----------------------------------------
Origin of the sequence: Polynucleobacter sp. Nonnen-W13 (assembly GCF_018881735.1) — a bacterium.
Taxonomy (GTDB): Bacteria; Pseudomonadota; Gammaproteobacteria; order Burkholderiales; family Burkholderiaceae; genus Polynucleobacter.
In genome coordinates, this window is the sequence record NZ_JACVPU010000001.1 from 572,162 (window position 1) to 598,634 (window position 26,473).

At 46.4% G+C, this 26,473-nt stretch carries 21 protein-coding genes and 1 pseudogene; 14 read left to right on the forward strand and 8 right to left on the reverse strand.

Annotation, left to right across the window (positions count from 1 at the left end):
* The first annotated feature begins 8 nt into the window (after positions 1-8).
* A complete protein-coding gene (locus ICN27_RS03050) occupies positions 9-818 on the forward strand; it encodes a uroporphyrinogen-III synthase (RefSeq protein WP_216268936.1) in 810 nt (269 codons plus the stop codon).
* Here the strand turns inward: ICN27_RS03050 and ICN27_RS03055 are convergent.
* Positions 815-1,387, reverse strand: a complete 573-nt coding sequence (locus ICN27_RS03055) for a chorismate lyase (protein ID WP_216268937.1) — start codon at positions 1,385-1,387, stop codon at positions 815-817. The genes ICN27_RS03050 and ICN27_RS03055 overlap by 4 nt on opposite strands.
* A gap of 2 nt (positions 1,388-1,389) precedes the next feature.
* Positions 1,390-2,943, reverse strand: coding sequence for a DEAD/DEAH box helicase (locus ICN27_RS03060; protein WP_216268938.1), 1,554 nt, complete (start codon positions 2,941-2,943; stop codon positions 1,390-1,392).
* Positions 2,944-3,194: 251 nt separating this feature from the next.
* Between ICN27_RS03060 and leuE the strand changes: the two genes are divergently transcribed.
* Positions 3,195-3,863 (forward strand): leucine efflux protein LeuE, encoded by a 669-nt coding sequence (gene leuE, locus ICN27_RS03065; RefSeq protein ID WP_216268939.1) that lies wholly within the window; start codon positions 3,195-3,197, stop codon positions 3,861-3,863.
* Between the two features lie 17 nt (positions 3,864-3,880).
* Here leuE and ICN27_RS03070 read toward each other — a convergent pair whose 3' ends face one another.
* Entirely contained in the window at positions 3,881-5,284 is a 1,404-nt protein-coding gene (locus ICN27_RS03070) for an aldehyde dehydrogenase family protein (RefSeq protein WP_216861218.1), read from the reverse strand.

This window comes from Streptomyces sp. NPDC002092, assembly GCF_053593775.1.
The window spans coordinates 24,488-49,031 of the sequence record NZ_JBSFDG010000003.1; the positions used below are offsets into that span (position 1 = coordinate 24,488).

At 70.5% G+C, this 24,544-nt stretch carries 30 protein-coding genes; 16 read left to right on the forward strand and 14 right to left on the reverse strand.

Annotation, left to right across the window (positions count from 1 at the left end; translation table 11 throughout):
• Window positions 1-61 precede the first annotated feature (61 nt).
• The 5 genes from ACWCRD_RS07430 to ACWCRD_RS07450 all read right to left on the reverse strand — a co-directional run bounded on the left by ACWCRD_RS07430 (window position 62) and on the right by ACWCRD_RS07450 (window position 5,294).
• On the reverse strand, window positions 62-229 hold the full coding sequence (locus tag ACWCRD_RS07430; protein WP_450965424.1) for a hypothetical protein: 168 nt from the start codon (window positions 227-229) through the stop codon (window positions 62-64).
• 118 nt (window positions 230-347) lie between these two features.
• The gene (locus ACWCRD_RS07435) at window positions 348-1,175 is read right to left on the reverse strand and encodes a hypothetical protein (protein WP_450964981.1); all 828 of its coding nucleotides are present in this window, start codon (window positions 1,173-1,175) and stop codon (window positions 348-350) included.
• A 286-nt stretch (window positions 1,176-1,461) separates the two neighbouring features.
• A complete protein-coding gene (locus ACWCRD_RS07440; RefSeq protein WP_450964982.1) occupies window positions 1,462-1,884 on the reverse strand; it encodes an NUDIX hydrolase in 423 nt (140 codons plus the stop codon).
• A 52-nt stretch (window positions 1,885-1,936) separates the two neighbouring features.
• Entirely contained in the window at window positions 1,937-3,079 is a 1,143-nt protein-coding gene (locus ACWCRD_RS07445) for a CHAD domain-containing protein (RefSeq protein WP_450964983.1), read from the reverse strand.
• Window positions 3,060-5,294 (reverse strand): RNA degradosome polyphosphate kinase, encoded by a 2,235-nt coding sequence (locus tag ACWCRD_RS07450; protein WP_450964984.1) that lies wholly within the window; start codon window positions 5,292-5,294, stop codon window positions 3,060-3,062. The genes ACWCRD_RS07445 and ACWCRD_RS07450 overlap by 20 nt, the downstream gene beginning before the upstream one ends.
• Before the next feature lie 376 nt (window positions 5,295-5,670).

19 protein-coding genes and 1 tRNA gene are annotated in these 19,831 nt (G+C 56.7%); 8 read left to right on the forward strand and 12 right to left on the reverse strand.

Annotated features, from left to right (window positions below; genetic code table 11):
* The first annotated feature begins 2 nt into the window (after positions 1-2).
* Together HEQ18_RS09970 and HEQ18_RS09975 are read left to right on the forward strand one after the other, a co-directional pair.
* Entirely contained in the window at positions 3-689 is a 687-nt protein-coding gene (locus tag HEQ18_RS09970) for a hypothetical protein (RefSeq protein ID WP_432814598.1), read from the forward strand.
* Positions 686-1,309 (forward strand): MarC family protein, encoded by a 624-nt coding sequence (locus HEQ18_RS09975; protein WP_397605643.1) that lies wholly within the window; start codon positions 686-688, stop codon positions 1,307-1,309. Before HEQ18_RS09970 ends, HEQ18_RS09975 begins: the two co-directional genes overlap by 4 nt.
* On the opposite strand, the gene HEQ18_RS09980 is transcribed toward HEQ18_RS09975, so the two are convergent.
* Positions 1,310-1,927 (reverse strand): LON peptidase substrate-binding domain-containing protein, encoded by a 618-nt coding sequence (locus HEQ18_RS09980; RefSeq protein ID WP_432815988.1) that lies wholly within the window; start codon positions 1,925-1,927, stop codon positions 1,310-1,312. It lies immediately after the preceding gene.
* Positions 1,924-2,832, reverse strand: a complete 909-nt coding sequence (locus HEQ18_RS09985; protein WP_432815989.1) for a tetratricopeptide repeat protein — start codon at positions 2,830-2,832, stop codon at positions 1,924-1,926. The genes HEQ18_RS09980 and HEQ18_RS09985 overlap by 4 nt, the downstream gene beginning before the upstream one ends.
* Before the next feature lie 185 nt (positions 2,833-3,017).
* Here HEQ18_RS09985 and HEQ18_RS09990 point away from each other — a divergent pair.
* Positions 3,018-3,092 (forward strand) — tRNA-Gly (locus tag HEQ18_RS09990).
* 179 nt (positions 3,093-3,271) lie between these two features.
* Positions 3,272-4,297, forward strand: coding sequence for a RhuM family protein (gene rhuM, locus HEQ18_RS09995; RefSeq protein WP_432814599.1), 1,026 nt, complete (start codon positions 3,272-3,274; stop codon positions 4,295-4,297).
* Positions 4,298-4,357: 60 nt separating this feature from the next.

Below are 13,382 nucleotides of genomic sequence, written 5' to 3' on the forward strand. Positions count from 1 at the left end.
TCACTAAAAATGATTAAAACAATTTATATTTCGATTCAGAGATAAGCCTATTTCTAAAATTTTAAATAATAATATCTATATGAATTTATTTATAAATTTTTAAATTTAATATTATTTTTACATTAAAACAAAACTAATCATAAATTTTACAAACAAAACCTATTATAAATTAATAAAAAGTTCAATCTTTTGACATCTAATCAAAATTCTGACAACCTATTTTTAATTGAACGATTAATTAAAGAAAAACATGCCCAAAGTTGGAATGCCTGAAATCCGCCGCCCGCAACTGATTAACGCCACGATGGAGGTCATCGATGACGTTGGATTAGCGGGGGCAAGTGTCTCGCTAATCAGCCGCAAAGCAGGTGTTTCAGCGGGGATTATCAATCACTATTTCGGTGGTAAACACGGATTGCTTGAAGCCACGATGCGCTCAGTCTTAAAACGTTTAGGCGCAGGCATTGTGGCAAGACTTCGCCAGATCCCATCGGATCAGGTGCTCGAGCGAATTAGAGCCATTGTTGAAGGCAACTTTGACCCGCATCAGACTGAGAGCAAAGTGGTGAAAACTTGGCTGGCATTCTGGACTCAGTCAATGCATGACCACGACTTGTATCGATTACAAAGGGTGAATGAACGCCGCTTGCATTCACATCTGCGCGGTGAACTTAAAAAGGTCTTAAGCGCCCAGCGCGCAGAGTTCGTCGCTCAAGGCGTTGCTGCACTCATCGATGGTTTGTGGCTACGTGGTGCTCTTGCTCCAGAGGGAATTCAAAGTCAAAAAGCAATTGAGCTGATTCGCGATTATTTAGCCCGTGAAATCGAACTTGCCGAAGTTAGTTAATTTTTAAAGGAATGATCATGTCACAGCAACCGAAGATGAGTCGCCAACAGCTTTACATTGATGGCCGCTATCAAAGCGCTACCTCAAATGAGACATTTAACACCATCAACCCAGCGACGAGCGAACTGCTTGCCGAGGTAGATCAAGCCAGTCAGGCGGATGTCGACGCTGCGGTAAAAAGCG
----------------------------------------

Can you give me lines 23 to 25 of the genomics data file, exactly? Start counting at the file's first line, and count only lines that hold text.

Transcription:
• The 5 genes from ACWCRD_RS07430 to ACWCRD_RS07450 all read right to left on the reverse strand — a co-directional run bounded on the left by ACWCRD_RS07430 (window position 62) and on the right by ACWCRD_RS07450 (window position 5,294).
• On the reverse strand, window positions 62-229 hold the full coding sequence (locus tag ACWCRD_RS07430; protein WP_450965424.1) for a hypothetical protein: 168 nt from the start codon (window positions 227-229) through the stop codon (window positions 62-64).
• 118 nt (window positions 230-347) lie between these two features.